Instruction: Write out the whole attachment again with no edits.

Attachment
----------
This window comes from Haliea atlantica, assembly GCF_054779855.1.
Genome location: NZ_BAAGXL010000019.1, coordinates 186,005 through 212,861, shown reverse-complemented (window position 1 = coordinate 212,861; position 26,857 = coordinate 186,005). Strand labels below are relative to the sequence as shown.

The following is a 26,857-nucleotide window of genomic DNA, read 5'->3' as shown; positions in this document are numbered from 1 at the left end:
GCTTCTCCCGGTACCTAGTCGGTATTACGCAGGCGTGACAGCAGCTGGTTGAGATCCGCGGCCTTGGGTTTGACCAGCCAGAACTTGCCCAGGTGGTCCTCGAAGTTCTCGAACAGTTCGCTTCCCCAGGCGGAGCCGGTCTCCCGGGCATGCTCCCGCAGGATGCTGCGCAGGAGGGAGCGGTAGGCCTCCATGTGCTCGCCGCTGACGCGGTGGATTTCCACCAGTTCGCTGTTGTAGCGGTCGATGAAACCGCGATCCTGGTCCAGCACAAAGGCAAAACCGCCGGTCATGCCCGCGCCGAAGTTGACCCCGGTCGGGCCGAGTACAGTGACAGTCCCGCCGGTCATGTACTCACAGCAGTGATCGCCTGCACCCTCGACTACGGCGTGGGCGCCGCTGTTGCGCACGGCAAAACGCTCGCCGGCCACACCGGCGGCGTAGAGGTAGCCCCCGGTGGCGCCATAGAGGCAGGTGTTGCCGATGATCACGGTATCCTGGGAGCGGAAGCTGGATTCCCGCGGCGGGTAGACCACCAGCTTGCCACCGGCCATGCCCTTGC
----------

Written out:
This window comes from Haliea atlantica, assembly GCF_054779855.1.
Genome location: NZ_BAAGXL010000019.1, coordinates 186,005 through 212,861, shown reverse-complemented (window position 1 = coordinate 212,861; position 26,857 = coordinate 186,005). Strand labels below are relative to the sequence as shown.

The following is a 26,857-nucleotide window of genomic DNA, read 5'->3' as shown; positions in this document are numbered from 1 at the left end:
GCTTCTCCCGGTACCTAGTCGGTATTACGCAGGCGTGACAGCAGCTGGTTGAGATCCGCGGCCTTGGGTTTGACCAGCCAGAACTTGCCCAGGTGGTCCTCGAAGTTCTCGAACAGTTCGCTTCCCCAGGCGGAGCCGGTCTCCCGGGCATGCTCCCGCAGGATGCTGCGCAGGAGGGAGCGGTAGGCCTCCATGTGCTCGCCGCTGACGCGGTGGATTTCCACCAGTTCGCTGTTGTAGCGGTCGATGAAACCGCGATCCTGGTCCAGCACAAAGGCAAAACCGCCGGTCATGCCCGCGCCGAAGTTGACCCCGGTCGGGCCGAGTACAGTGACAGTCCCGCCGGTCATGTACTCACAGCAGTGATCGCCTGCACCCTCGACTACGGCGTGGGCGCCGCTGTTGCGCACGGCAAAACGCTCGCCGGCCACACCGGCGGCGTAGAGGTAGCCCCCGGTGGCGCCATAGAGGCAGGTGTTGCCGATGATCACGGTATCCTGGGAGCGGAAGCTGGATTCCCGCGGCGGGTAGACCACCAGCTTGCCACCGGCCATGCCCTTGC